Rocket men: how billionaires are using celebrities as PR for their space projects

As Star Trek’s Captain James T Kirk, he voyaged the universe for the good of humanity. The nonagenarian actor William Shatner’s brief, real-life thrill ride off the planet today, however, is much less about advancing the species than promoting the fortunes of Blue Origin, the private space company owned by the Amazon tycoon Jeff Bezos that’s taking him there.

Booking arguably the most famous fictional space traveler in history to front only the second crewed flight of Bezos’s New Shepard rocket system has secured a vast slew of positive publicity that not even the huge wealth of the world’s richest man could otherwise have purchased.

That Shatner, 90, is set to become the oldest human in space during the 11-minute jaunt with three other civilian passengers from a launchpad in the Texas desert is another welcome bonus for Blue Origin, the troubled Washington-based company that became mired this month in allegations of sexism and a “toxic, authoritarian workplace culture” including safety shortcuts.

Bezos, who rejects the claims, insists that commercial, short-duration joyrides such as Shatner’s, and the maiden crewed flight of New Shepard in July carrying himself and his brother Mark, are crucial to his longer-term vision of moving Earth’s heavy industry into space.

The rocket, he says, and particularly its heavy-lift sister, the much vaunted but long-delayed New Glenn, are pioneering reusable spacecraft that will transform the way countries operate in space while sending traditionally government-funded costs tumbling.

Virgin Galactic founder Richard Branson carries crew member Sirisha Bandla on his shoulders while celebrating their flight to space on 11 July.
The Virgin Galactic founder, Richard Branson, carries crew member Sirisha Bandla on his shoulders while celebrating their flight to space on 11 July. Photograph: Andres Leighton/AP

Yet alongside environmental concerns over proliferating numbers of propellant-hungry rockets, cynics see little technological or exploration value in so-called space tourism, in which companies owned by multi-billionaires such as Bezos, Virgin’s Richard Branson and the Paypal, Tesla and SpaceX founder Elon Musk charge eye-popping amounts for an excursion, however fleeting, to the stars.

To some analysts, the well-publicized jaunts from Bezos and Branson are big on capturing attention but deliver little more than moments of weightlessness and the barest glimpse of space not even 70 miles from Earth, when Nasa sent astronauts 250,000 miles to land on the moon way back in 1969.

“Human exploration is about the future, and space exploration is a long bet on a very distant tomorrow. What kind of future will the billionaire space race promote?” wrote Scott Galloway, a professor of brand strategy and marketing at New York University’s Stern school of business in his blog No Mercy/No Malice.

“One clue: after his flight Bezos said, ‘I want to thank every Amazon employee, and every Amazon customer, because you guys paid for all this.’ He’s right. We did pay for it. Eighty-two per cent of American households are Prime members.”

“In the Prime space future, we won’t have astronauts. We’ll have egonauts. Whatever you think of space travel as a human endeavor, space tourism is an awful business.”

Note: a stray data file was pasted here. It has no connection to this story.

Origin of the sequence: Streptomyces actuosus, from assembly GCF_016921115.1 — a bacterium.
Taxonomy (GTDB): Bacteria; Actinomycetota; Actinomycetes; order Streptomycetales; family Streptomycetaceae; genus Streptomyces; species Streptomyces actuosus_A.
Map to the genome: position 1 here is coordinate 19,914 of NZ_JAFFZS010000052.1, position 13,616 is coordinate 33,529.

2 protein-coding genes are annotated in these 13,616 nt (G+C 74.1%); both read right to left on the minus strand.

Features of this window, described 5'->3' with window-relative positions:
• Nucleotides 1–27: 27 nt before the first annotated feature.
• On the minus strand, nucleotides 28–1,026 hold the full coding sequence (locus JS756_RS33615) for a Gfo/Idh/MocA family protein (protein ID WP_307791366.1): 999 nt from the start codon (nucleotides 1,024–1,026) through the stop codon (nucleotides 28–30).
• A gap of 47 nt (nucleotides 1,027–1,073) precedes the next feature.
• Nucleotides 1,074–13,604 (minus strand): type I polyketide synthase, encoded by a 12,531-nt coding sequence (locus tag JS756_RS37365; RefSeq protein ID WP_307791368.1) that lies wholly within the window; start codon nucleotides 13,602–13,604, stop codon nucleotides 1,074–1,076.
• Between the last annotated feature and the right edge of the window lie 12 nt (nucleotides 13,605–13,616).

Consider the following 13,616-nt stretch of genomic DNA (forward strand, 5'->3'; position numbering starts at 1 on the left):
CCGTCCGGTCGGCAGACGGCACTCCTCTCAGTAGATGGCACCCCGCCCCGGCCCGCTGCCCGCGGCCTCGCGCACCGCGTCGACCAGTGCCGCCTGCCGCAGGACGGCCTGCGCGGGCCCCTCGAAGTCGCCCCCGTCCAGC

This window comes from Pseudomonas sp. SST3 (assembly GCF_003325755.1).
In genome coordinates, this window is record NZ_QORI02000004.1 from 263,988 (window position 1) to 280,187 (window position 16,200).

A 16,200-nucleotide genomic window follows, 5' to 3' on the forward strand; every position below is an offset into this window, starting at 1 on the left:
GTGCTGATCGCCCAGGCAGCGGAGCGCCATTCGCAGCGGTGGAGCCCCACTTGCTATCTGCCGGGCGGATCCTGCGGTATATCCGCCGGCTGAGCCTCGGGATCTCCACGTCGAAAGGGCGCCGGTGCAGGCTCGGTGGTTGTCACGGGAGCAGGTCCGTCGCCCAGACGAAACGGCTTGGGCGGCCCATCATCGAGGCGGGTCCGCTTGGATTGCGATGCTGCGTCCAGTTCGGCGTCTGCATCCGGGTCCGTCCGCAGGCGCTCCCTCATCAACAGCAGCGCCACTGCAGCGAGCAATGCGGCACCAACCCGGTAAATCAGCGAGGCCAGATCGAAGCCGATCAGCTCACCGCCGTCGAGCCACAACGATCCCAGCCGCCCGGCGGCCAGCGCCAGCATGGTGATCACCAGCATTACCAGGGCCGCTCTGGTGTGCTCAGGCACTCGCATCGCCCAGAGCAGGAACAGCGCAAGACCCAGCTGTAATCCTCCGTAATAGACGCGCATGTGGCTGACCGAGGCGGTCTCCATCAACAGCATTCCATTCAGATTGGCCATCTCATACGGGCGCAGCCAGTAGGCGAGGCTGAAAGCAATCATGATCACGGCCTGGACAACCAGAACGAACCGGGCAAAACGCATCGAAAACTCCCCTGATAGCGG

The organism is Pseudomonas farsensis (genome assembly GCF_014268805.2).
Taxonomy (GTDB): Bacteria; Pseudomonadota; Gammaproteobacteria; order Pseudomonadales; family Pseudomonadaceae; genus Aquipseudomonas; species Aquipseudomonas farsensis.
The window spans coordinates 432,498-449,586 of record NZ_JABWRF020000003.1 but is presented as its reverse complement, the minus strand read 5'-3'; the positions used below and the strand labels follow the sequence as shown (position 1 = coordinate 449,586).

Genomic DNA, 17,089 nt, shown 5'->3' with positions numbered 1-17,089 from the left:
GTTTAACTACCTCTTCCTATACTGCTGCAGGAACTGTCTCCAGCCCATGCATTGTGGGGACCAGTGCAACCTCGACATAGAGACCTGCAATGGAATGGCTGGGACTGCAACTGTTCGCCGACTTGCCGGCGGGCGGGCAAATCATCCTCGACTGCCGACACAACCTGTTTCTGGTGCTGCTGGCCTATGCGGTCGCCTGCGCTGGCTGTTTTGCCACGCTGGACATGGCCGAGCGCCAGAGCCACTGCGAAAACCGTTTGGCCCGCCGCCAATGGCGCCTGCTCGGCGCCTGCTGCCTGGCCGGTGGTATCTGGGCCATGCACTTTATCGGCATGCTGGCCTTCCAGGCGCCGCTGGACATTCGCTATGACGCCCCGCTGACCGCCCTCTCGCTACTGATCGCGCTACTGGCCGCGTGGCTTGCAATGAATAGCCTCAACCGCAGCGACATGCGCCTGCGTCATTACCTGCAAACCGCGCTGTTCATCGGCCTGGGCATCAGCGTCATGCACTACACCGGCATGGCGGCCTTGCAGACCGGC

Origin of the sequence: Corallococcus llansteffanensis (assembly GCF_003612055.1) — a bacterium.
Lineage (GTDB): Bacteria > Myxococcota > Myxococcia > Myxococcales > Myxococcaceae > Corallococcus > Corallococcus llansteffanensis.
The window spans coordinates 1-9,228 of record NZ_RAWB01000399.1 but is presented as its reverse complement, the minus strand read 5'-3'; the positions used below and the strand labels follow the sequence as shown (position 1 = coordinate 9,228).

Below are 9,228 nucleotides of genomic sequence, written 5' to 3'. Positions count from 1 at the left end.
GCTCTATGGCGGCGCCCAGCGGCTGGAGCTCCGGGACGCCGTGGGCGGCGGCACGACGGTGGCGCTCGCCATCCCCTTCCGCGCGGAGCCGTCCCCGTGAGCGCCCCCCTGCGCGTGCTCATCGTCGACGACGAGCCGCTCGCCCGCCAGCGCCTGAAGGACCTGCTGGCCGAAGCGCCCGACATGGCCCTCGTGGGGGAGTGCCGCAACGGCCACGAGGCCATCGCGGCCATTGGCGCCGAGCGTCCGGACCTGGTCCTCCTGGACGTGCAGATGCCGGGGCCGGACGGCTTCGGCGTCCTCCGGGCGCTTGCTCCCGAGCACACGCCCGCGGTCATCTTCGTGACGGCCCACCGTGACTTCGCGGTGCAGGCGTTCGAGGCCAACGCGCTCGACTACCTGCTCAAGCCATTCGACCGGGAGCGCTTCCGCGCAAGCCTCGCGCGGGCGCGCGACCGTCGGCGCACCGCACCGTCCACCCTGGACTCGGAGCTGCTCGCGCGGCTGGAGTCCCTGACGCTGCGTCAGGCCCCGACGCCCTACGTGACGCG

To a degree, at least, Bezos appears to agree.

In an interview with CNN in July he was asked his reply to critics who said such flights were joyrides for the wealthy, and billionaires should better spend their time, energy and money solving problems on Earth.

“I say they’re largely right. We have to do both,” he said, adding that Blue Origin’s mission was about “building a road to space for the next generations to do amazing things there, and those amazing things will solve problems here on Earth”.

Jeff Bezos wears a Blue Origins jacket and a cowboy hat during a post launch briefing on 20 July.
Jeff Bezos said Blue Origin’s mission was about ‘building a road to space for the next generations to do amazing things there’. Photograph: Tony Gutierrez/AP

With paying passengers, Bezos is also at the forefront of a potentially lucrative industry projected to be worth more than $2.5bn by 2027, and is reported to have sold $100m in Blue Origin tickets, all while Amazon continues to resist unionization efforts by workers and faces criticism for “exploitative” pay and conditions. The winner of an auction for a seat on his first flight, who later pulled out due to a “scheduling conflict”, paid $30m.

“If Mr Bezos was genuine about doing something, he could raise the minimum wage at his firm to $20 an hour,” Galloway said.

Branson, meanwhile, made his own journey to the edge of space nine days before Bezos aboard Virgin Galactic’s VSS Unity rocketship, and opened sales for flights scheduled to begin next year soon after.

Musk, whose SpaceX venture is already ferrying US astronauts to and from the international space station in partnership with Nasa, is the only operator to have sent a private crew into orbit. Last month’s Inspiration4 mission, which raised more than $210m for the St Jude children’s hospital, is seen as a forerunner to more ambitious plans such as taking tourists to the ISS and around the moon.

The perceived lack of societal benefits from such flights prompted one Democratic politician, the Oregon congressman Earl Blumenauer, to propose a tax on space tourists and the companies that carry them.

“Space exploration isn’t a tax-free holiday for the wealthy. Just as normal Americans pay taxes when they buy airline tickets, billionaires who fly into space to produce nothing of scientific value should do the same, and then some,” he said in a statement.

“I’m not opposed to this type of space innovation. However, things that are done purely for tourism or entertainment, and that don’t have a scientific purpose, should in turn support the public good.”